RESEARCHERS from The University of Queensland hope wild millet from outback Australia’s Channel Country could help feed the world as climate change impacts established grain crops.
PhD candidate and Global Change Scholar Rahul Chandora at the Queensland Alliance of Agriculture and Food Innovation is working with the Centre of Excellence for Plant Success and Mithaka Corporation to analyse the genome of Echinochloa turneriana, or Channel millet.
Mr Chandora said Channel millet grows in the border region between Queensland, the Northern Territory, South Australia and New South Wales.
“Millet has great potential to diversify our traditional diet as it’s highly nutritious, highly adaptive, climate-resilient and gluten-free,” Mr Chandora said.
“Millets are cultivated on all continents, particularly in India and Africa, but use of the crop is still confined to indigenous communities – we want to see it become mainstream.”
For the first time in Australia, a plant genetics study is being undertaken in collaboration with an archaeological project.
Mr Chandora said Channel millet may once have been an important food for the Mithaka people of central Australia, something that may be confirmed by his research and the Testing the Dark Emu hypothesis project.
“Analysing the genome of wild Channel millet will help evaluate its past use and determine its future potential,” Mr Chandora said.
“Domesticated millet species have lower yields than other cereals and production is affected by issues like lodging, seed shattering and seed size.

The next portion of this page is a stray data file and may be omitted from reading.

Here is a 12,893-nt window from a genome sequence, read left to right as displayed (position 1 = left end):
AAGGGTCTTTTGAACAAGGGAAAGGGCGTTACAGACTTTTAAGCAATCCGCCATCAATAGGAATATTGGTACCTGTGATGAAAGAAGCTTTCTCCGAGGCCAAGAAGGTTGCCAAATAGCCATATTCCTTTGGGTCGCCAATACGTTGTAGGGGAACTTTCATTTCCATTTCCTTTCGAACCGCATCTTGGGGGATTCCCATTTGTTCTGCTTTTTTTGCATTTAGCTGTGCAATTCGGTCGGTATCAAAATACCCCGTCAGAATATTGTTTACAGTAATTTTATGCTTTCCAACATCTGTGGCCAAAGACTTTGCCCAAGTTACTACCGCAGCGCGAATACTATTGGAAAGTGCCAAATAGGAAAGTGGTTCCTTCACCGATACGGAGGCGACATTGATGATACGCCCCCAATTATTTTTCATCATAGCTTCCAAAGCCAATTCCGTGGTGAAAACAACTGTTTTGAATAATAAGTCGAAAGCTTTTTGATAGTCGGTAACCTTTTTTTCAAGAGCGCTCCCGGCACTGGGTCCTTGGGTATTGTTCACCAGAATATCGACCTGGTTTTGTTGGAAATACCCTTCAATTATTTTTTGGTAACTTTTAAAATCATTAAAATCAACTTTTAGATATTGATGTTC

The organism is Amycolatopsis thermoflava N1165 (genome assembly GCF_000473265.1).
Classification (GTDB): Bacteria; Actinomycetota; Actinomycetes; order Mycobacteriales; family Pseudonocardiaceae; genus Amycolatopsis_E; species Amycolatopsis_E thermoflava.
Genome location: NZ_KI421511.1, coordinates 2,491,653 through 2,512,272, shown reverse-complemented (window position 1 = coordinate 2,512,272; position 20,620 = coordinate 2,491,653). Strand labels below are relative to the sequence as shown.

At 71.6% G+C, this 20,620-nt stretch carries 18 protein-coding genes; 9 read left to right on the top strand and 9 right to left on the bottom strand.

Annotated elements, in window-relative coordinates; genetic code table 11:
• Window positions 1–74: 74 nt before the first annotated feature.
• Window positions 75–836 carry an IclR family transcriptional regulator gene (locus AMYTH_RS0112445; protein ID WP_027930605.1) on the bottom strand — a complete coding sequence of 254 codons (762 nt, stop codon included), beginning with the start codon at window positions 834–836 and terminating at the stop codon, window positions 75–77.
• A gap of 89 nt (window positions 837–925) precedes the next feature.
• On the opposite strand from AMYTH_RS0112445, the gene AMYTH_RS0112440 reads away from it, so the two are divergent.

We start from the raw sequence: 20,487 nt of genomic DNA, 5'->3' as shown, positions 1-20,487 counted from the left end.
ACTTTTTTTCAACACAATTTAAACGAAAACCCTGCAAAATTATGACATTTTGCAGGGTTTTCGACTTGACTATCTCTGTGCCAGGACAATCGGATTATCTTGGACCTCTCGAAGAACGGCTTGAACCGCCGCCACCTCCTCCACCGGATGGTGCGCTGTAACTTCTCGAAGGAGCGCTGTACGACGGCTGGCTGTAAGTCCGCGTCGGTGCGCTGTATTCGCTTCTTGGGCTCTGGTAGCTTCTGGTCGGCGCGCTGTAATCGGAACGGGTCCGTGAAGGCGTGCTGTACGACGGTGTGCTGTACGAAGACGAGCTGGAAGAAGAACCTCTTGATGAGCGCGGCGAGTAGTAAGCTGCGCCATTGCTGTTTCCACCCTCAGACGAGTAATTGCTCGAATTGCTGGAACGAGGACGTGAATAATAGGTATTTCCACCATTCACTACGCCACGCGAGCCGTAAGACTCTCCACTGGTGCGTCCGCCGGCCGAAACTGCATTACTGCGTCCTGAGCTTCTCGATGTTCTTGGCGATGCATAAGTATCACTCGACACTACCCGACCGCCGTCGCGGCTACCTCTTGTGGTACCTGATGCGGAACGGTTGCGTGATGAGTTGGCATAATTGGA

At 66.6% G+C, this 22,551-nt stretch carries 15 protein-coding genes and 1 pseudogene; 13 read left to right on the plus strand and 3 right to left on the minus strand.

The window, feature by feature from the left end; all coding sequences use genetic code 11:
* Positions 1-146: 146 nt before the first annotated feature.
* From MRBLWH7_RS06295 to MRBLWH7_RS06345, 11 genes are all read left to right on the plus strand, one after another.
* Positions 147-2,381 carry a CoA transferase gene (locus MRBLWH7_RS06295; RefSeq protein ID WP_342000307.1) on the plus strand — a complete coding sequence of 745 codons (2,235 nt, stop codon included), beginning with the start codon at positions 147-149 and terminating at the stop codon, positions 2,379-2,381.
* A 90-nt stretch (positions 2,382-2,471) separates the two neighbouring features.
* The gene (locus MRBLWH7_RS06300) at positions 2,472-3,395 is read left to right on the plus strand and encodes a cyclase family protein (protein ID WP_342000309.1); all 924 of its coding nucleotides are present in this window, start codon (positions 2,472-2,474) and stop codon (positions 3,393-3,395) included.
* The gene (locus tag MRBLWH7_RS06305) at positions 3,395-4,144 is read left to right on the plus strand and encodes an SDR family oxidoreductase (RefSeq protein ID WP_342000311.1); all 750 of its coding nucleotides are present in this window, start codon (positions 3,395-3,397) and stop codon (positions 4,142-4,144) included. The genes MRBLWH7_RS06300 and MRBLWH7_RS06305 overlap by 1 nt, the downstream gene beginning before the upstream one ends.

“If we can find out more about Channel millet’s genetics, we can identify favourable traits and use gene editing technology to rapidly domesticate it.
“We hope then to expand the gene pool of farmed millet and eventually shift our reliance from cereals like rice, wheat and maize.”
The research team will also look at the conservation and management of Channel millet.
“Because this is a wild species, we need to conserve it in its natural habitat and to collect and store it in seed banks as well,” Mr Chandora said.
“Climate change will mean genetic resources like this could erode very quickly and without a concerted effort, we won’t have access to them in the future.
“We need to find new crops to meet the nutritional needs of the world’s rapidly growing population and that makes this very important and interesting work.”
The United Nations has recognised the potential of the crop and declared 2023 the International Year of Millets.
Source: The University of Queensland